4. Mental health services
From anxious managers who refuse to step on to the wards, to suggestions of virtual Mental Health Act assessments (just how feasible is this?), to a trimming of services - there is chaos everywhere. In London, we have a vast array of tertiary mental health services, but most have closed down as a result of the pandemic. World-renowned professors who previously staffed these units are now sitting at home with nothing to do. The pandemic has cast a light on aspects of our service that are crucial to patient care; upholding patient rights through tribunals, psychological therapies, regular patient contact – these are things that cannot go away. On our wards, we have 18 patients trapped in a small ward; all unwell, some intrusive, some aggressive, some chaotic, some wishing that that the world would end. Psychology is limited to those who are deemed to need it the most – one or two patients out of the entire ward – and is framed through a tiny screen in the corner of a room where a psychologist’s face swivels up and down across a screen and attempts to display compassion and empathy through a virtual reality. The rest are stuck in their rooms with no occupational therapist to structure their day, sitting in rooms and surrounded by strangers.
5. Human Rights
We have a lot of legal power in Psychiatry; we can force people out of their homes and into hospital, lock them inside seclusion rooms and administer medication against their will if we deem it to be necessary. With such power, it is important that there are safeguards in place so that we do not take a patient’s liberties away unless absolutely necessary. When a patient is detained under the Mental Health Act, they have the right to appeal to a tribunal. This tribunal is usually made up of three panel members: a judge, an independent psychiatrist and a layperson. They have the power to end the section if they believe the criteria for detention are not met. Since the pandemic, these tribunals have been staffed by two and sometimes only one(!) person. This is extremely concerning. The patient’s deprivation of liberty – liberty being a right that we are all entitled to – is no longer reviewed by a tribunal; it is sometimes reviewed by just a single person. This allows bias and, sometimes, the patient finds themselves in a position where no one stands up for them. On our ward, most solicitors no longer come to the ward to speak to their patients in person. Our patients’ human rights are being eroded right in front of our eyes.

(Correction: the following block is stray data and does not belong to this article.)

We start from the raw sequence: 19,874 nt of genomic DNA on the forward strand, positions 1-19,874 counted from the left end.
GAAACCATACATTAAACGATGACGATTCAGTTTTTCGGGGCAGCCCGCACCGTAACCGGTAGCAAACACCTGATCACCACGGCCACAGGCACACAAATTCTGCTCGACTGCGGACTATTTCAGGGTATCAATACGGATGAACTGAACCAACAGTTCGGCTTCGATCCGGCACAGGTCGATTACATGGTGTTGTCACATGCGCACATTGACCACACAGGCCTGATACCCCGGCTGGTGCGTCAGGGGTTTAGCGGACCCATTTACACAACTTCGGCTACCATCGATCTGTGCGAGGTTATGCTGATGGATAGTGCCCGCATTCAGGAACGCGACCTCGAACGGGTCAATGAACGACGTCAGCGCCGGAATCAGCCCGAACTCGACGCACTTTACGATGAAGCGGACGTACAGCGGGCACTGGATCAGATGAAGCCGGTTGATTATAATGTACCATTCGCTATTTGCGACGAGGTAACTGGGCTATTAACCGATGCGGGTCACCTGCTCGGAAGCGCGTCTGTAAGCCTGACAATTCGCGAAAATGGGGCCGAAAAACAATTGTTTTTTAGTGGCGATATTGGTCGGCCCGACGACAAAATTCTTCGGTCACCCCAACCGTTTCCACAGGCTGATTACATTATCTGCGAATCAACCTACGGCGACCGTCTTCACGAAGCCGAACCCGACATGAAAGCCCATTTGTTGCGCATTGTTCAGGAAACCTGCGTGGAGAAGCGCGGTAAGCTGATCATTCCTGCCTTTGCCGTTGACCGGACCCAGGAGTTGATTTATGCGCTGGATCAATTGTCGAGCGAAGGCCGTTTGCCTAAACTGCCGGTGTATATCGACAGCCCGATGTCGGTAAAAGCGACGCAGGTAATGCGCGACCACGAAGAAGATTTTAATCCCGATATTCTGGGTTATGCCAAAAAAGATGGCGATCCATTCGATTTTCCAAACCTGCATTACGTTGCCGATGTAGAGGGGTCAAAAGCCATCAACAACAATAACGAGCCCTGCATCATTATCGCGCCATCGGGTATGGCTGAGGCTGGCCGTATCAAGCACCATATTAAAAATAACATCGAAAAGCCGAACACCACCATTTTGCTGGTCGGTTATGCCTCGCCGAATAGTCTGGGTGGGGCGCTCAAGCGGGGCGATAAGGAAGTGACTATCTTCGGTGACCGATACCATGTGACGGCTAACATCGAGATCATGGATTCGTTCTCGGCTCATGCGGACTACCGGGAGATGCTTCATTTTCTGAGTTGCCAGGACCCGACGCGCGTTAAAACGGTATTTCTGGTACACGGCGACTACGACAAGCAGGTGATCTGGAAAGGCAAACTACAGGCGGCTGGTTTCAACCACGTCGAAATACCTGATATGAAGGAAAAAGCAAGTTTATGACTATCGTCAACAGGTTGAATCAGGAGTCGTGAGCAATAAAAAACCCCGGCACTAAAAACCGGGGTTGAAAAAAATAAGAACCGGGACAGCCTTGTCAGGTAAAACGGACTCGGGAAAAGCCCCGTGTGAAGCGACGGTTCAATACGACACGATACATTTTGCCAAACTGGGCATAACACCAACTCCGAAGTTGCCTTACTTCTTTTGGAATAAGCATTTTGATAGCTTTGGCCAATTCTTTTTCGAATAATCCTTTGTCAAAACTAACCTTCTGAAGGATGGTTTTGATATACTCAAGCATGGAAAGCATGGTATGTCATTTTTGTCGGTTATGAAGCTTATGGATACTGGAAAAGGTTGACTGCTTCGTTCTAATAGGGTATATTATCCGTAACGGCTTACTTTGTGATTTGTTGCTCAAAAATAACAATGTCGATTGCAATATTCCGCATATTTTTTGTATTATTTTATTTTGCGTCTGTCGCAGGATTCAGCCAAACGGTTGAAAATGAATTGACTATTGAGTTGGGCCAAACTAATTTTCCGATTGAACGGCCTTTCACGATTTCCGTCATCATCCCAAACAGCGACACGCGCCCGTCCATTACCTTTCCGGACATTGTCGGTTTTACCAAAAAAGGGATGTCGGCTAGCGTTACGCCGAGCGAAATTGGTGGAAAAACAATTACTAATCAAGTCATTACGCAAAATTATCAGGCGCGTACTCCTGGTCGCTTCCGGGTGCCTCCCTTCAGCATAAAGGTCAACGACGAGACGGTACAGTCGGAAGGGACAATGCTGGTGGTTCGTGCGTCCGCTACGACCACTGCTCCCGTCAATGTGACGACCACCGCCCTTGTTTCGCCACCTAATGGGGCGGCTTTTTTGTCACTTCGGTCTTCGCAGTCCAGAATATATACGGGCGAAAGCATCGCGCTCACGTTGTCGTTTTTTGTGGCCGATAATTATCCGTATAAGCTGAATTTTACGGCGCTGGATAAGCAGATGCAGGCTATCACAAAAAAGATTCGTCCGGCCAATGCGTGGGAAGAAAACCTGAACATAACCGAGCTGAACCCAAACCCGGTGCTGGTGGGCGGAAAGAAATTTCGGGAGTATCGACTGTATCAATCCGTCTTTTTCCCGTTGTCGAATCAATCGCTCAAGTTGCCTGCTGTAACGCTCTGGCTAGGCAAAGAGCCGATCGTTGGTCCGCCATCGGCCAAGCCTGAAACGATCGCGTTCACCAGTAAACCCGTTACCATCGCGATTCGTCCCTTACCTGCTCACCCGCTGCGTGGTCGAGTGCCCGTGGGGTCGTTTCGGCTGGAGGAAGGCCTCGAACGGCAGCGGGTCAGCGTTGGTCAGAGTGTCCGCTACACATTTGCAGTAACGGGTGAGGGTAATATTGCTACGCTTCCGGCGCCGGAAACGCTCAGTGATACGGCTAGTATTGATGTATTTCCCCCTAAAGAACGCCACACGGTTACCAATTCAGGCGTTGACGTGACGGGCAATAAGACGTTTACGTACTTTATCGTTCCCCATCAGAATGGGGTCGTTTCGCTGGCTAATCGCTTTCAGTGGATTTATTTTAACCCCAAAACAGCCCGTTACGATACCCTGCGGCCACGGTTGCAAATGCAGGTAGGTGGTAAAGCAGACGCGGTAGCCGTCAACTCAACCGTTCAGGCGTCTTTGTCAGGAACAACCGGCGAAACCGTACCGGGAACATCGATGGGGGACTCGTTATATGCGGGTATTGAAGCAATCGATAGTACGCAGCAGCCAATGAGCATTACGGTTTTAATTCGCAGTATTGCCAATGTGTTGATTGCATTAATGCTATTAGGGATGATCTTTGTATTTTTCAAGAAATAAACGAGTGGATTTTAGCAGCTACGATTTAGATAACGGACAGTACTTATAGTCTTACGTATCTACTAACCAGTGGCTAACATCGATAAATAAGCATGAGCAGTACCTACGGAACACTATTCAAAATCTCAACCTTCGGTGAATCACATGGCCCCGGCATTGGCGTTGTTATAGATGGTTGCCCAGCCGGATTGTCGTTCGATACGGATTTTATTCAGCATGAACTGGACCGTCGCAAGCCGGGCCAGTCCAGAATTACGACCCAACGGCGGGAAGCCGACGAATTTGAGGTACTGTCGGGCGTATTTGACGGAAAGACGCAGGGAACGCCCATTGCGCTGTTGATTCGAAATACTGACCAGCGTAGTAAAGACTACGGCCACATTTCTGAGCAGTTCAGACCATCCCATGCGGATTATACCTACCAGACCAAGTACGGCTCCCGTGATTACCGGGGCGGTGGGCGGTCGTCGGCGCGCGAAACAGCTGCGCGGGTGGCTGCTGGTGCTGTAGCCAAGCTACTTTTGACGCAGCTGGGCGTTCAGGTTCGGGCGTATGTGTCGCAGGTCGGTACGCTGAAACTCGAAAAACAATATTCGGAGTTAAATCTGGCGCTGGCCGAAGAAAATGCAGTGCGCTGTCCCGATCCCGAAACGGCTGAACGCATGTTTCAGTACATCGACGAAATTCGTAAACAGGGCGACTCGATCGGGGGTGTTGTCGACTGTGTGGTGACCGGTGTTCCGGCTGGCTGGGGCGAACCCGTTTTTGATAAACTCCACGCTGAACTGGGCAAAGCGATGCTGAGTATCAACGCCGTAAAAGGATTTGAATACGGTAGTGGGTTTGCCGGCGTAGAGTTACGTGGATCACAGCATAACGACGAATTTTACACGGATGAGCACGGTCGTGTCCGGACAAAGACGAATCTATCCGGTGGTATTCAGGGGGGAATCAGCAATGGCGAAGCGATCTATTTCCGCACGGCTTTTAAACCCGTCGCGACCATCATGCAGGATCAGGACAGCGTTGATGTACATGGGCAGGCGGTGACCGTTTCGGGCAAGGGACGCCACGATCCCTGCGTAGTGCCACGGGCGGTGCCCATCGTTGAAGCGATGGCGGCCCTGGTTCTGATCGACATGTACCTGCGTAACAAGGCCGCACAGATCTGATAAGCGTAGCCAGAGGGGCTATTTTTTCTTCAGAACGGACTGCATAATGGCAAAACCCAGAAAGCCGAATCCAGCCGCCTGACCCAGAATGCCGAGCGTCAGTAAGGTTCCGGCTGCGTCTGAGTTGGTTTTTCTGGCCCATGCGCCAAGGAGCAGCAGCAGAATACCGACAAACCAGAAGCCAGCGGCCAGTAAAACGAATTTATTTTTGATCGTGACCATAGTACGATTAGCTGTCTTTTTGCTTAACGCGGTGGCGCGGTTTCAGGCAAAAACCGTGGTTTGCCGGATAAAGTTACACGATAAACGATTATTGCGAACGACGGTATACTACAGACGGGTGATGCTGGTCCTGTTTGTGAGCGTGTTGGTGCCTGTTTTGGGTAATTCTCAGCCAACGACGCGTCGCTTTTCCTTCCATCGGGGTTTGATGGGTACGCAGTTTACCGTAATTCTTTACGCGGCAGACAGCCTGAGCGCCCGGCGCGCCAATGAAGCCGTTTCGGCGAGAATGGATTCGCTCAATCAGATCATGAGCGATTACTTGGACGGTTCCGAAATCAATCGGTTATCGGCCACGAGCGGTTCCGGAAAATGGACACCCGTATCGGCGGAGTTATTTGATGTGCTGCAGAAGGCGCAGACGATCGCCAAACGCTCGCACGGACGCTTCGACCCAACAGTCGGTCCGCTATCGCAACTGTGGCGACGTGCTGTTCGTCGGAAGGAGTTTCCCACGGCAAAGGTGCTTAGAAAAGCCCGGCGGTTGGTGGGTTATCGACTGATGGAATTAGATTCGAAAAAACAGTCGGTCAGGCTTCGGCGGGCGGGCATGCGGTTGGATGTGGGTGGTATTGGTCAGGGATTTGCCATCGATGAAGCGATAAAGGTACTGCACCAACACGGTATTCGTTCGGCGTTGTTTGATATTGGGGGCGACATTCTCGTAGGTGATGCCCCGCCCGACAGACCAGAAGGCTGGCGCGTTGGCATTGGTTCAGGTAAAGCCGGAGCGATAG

There has been much written in the media about the “sacrifices” that healthcare professionals have made during this pandemic; the woeful lack of PPE and the horrific deaths of healthcare staff. However, one emotion that I have experienced repeatedly since the start of this pandemic is gratitude. I have a job that is secure. I have a structure to my day. I have a reason to leave my house and enjoy the fresh air as I walk to work. I am surrounded by a team of professionals who I speak to everyday. I receive my daily dose of human contact and am intellectually stimulated everyday. For that I am grateful. (The free food is also great.)
By Dr Gunjan Sharma